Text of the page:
In 1887, an Ohio newspaper owner brought a new dimension to promo products. Jasper Meek published the Coshocton Age, a daily newspaper. Looking for a way to gain a competitive edge over the rival Democratic Standard, he had an idea.

Meek created and printed burlap book bags for schoolchildren to carry. Each bag bore the message “Read the Coshocton Age.” The printed bags proved so popular that other businesses soon wanted them printed with their own brands. Meek added more products and before long, founded the Tuscarora Advertising Company, specializing in printed promotional items.

Next, Meek’s rival, Democratic Standard publisher Henry Beach, got into the act. He started his own company, Standard Advertising, and the two men competed for some time. Eventually, they saw the benefits of cooperation and merged into a single company in 1901.

As the specialty advertising industry grew and promotional products became a fixture of daily life, manufacturers created a trade organization. Thus the Advertising Manufacturers Association was born. It still exists today as Promotional Products Association International, the largest trade group in the industry. By 1947, the industry reached sales of more than $100 million, and is today a multi-billion dollar industry worldwide.

Broadcast Media vs. Promotional Products

You might think the introduction of radio in the 1920s, and later, television would have a negative impact on the value of promotional products. After all, radio and TV can reach lots of people and reach them quickly. Promotional items can’t possibly have the reach of broadcast media.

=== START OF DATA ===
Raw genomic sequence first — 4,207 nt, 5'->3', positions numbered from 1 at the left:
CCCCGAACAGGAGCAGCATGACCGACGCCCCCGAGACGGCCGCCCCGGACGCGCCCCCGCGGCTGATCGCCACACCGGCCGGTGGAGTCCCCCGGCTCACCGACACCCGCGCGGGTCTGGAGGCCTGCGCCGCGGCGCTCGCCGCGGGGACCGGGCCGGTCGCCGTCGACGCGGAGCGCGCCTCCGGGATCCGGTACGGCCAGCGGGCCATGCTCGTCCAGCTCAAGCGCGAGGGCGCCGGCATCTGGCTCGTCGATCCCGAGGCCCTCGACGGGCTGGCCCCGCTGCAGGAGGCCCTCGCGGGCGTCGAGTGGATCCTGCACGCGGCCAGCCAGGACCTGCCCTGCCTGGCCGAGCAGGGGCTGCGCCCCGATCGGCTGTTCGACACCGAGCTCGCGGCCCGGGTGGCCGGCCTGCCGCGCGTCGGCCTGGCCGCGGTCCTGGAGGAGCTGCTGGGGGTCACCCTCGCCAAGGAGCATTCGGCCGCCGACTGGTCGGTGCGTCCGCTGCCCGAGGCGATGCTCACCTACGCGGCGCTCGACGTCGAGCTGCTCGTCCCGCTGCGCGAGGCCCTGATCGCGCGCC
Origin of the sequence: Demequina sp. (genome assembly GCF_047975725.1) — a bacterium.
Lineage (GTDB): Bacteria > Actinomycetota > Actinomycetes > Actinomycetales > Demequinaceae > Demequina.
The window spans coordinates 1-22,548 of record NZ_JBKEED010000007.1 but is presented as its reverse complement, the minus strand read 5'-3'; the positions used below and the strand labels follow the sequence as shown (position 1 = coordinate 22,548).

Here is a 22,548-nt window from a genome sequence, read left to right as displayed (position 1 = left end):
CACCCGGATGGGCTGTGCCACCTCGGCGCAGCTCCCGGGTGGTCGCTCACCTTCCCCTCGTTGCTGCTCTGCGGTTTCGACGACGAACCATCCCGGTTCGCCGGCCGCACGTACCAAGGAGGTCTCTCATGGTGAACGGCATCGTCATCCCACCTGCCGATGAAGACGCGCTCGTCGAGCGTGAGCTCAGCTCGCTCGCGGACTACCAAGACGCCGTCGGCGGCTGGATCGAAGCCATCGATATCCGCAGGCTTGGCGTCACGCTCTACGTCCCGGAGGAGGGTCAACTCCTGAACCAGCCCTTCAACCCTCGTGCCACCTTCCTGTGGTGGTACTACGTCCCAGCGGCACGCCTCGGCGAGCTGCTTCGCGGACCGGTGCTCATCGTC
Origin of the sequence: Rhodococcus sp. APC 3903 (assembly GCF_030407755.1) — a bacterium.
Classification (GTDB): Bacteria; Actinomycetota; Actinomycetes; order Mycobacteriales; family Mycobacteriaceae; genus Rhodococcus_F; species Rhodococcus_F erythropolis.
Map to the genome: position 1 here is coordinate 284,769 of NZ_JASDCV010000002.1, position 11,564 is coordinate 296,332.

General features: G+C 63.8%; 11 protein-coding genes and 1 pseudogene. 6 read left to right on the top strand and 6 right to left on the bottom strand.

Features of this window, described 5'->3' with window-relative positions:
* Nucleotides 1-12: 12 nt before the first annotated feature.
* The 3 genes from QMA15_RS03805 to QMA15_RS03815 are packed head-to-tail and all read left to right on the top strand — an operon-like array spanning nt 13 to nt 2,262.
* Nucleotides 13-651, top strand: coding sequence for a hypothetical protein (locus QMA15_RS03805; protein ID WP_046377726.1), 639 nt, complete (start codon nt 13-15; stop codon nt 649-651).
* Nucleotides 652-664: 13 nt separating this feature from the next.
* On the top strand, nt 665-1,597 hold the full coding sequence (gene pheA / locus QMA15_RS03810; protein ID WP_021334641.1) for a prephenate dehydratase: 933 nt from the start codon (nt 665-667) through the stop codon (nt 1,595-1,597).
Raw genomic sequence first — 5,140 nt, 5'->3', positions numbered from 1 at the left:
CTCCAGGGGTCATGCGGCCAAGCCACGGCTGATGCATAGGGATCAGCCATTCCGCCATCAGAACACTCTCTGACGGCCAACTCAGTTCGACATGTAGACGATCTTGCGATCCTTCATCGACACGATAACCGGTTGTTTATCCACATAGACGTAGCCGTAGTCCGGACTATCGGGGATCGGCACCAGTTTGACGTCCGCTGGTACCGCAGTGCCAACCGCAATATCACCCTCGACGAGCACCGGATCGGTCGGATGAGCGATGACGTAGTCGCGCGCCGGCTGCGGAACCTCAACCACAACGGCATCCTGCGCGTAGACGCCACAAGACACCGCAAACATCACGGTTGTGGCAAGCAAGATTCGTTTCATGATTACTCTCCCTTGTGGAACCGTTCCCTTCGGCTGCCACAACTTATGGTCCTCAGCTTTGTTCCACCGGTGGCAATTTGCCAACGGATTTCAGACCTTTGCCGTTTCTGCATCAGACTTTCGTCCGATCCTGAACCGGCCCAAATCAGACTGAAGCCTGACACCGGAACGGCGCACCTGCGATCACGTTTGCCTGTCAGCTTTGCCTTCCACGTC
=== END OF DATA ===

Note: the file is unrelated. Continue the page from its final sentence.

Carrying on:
However, custom promotional products have some significant advantage. They put a brand or logo directly into the hands of consumers. Whether it’s a custom printed pen, a t-shirt, a baseball cap, an embroidered patch or other item, the consumer has it close at hand. Every time they use it, they’re reminded of the organization that provided it. Think about it – how many custom logo pens do you have right now?

Custom mugs, magnets and other such items keep your brand close to consumers. When they’re looking for a product or service, your brand is right there where they can’t miss it. That’s something neither television nor radio can do.

Another key advantage to promotional products is the cost. The barrier to entry for custom promo items is far lower than for radio or television advertising. And a low investment can yield big returns with the right mix of products.

Custom Products --An Effective Part of Any Marketing Mix.

Of course, in today’s competitive marketplace, no one medium can suit all advertising needs. The most effective way to reach consumers is by way of a mix of media, which can include any combination of print, billboards, radio, television, social media and websites, in addition to custom products. Any reputable provider of promotional products can help you find the most effective products to keep your brand or logo fresh in consumers’ minds.  





Rick Cundiff

Rick Cundiff

Content Director, Blogger

Rick Cundiff spent 15 years as a newspaper journalist before joining TJM Promos. He has been researching and writing about promotional products for more than 10 years. He believes in the Oxford comma, eradicating the word "utilize," and Santa Claus.